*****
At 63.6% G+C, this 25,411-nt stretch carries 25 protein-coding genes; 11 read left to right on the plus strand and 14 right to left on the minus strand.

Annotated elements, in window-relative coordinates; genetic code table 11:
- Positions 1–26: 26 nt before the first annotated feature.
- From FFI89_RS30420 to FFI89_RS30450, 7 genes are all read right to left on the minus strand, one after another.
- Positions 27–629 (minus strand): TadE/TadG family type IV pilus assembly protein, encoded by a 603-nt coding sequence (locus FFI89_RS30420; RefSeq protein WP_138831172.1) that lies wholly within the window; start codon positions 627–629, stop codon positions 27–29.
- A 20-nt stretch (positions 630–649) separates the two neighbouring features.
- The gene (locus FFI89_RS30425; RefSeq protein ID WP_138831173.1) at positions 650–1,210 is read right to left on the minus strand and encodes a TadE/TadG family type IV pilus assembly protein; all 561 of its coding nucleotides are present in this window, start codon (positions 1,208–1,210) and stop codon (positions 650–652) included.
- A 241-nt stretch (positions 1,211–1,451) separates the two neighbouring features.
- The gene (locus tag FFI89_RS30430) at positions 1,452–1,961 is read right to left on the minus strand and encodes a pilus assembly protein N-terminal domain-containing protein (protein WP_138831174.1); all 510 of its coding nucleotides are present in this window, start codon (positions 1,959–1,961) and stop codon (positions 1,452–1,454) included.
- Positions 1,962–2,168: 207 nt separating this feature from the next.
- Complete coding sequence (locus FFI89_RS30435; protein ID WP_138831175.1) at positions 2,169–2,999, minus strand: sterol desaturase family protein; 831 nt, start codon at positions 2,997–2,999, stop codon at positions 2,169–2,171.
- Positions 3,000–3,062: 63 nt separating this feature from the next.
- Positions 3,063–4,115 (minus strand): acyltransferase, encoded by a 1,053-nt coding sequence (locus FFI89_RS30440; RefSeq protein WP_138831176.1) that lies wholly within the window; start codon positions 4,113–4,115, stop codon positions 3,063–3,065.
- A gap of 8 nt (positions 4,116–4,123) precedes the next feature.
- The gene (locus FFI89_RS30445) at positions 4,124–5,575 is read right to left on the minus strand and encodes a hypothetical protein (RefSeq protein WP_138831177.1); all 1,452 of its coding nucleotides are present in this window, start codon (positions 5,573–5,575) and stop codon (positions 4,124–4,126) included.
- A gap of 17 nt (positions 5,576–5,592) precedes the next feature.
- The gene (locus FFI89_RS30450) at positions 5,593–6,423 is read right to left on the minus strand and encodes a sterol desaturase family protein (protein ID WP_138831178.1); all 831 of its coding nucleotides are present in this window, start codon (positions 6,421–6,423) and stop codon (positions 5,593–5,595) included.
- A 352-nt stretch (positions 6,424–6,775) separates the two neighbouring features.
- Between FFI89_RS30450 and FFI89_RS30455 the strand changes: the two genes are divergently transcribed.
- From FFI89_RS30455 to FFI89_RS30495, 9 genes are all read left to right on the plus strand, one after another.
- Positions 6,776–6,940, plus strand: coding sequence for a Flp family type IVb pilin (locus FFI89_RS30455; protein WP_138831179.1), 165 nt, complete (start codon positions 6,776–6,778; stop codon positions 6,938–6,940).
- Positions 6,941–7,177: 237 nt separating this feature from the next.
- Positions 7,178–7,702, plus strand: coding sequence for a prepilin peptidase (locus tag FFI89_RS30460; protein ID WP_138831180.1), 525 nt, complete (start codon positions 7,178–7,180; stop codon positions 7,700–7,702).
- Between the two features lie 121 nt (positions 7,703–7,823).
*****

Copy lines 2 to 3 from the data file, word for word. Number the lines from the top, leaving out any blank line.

Annotated elements, in window-relative coordinates; genetic code table 11:
- Positions 1–26: 26 nt before the first annotated feature.